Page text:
Carlsen's coach Peter Heine Nielsen talks about the Carlsen vs Nepomniachtchi match

by Johannes Fischer
12/14/2021 – Peter Heine Nielsen has been Magnus Carlsen's head coach and second since 2013, and in an in-depth interview with IM Sagar Shah the Danish grandmaster and ChessBase author has now revealed some background on Carlsen's World Championship match against Ian Nepomniachtchi: Nielsen reviews the critical moments of all eleven games, discusses what makes a good coach and talks about the upcoming World Championship cycle and Alireza Firouzja's chances in it. | Photo: Hartmut Metz | Archiv

Master Class Vol.8 - Magnus Carlsen 2nd Edition Master Class Vol.8 - Magnus Carlsen 2nd Edition

Let our authors show you how Carlsen tailored his openings to be able to outplay his opponents strategically in the middlegame or to obtain an enduring advantage into the endgame.


Peter Heine Nielsen breaks down the match Carlsen vs Nepomniachtchi

Peter Heine Nielsen is perhaps the most successful World Championship second ever. From 2002 to 2012 the Danish grandmaster worked as Vishy Anand's second and coach, and from 2013 until now Nielsen has supported Magnus Carlsen.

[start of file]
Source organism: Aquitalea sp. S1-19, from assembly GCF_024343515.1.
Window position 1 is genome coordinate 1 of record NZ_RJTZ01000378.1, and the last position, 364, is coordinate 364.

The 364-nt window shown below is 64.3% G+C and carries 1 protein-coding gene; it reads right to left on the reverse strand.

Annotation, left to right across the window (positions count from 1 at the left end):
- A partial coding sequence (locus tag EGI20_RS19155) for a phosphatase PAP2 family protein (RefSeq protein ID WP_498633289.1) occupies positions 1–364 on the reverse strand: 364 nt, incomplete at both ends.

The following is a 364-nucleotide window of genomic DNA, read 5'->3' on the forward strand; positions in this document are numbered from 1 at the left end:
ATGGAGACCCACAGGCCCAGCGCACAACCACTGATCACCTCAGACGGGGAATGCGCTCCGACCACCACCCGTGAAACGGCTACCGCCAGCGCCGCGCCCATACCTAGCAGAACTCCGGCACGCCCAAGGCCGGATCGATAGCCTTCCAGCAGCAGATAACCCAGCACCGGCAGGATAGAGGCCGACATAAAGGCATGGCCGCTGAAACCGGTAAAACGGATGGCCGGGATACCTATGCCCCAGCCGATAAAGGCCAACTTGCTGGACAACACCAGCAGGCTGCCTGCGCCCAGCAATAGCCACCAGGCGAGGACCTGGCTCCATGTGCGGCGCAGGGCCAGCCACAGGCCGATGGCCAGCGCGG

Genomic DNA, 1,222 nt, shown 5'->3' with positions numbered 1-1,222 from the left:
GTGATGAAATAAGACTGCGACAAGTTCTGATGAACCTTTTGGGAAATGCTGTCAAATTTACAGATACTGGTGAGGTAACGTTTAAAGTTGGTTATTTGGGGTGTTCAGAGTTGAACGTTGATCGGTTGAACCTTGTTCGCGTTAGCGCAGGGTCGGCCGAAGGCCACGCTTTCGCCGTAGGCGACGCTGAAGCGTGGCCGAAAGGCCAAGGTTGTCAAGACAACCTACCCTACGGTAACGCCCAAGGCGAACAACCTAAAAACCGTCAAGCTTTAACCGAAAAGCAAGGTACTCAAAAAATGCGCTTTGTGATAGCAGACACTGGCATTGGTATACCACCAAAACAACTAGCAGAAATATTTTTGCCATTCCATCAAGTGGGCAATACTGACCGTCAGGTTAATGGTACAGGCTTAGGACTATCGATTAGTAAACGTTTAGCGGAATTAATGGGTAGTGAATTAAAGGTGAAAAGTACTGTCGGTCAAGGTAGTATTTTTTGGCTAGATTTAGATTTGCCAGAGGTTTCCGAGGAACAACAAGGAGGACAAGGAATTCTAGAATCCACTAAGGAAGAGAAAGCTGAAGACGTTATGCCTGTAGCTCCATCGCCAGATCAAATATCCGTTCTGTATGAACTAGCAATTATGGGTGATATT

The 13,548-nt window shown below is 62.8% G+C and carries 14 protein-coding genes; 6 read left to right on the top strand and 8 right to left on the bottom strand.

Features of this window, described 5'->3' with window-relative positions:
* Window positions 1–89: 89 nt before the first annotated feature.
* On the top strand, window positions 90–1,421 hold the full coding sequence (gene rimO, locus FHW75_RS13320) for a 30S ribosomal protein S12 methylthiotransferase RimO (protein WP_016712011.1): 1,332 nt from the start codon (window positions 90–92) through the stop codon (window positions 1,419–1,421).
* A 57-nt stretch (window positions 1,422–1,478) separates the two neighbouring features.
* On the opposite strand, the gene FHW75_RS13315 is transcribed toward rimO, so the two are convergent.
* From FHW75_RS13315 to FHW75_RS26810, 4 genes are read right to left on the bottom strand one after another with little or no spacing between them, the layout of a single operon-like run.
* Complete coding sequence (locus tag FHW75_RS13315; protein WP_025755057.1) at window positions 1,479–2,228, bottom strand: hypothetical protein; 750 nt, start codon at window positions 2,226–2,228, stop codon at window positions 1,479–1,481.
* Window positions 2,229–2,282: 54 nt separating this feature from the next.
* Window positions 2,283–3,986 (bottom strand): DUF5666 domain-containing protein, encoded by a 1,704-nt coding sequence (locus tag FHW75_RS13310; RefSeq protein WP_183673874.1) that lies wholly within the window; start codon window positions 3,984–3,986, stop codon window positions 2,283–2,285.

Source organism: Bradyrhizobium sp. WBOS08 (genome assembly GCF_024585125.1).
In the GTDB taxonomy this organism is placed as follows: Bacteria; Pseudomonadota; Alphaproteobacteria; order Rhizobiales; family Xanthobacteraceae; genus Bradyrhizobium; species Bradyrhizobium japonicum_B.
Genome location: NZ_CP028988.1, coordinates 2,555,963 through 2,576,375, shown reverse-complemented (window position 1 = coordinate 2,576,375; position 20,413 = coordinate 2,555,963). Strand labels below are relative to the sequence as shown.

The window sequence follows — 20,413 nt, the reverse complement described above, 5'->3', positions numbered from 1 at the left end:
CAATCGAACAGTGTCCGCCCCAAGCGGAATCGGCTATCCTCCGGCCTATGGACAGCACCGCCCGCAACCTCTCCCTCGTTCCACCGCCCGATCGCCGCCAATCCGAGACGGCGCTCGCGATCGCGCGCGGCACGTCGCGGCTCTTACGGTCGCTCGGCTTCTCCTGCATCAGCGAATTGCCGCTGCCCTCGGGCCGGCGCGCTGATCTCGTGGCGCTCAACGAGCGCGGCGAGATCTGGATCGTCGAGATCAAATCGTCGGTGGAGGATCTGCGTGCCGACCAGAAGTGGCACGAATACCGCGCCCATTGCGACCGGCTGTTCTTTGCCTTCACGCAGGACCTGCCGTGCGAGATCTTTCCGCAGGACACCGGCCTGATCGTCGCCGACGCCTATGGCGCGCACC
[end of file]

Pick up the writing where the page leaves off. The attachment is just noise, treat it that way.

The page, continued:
Over the course of his cooperation with Anand and Carlsen, Nielsen has won no fewer than eight world championship matches: four with Anand (2007, 2008, 2010 and 2012) and four with Carlsen (2014, 2016, 2018 and 2021).

After the World Championship match between Carlsen and Nepomniachtchi in Dubai, IM Sagar Shah took the opportunity to ask Nielsen about the match in an extensive interview.

In the interview Nielsen, who as head coach in Dubai coordinated the team around Carlsen (Laurent Fressinet, Jan Gustafsson, Jorden van Foreest and Daniil Dubov), which was scattered across Europe and connected digitally, talks about the highlights and the important moments of all eleven games and occasionally reveals how "Team Carlsen" experienced the games.

The interview

The Semi-Slav: A GM guide for the tournament player

The Semi-Slav (1.d4 d5 2.c4 c6 3.Nf3 Nf6 4.Nc3 e6) can arise via various move orders, has decided World Championships, and is one of Black's most fascinating replies to 1 d4. Magnus Carlsen's second, Grandmaster Peter Heine Nielsen explains in detail what this opening is all about.


Johannes Fischer was born in 1963 in Hamburg and studied English and German literature in Frankfurt. He now lives as a writer and translator in Nürnberg. He is a FIDE-Master and regularly writes for KARL, a German chess magazine focusing on the links between culture and chess. On his own blog he regularly publishes notes on "Film, Literature and Chess".


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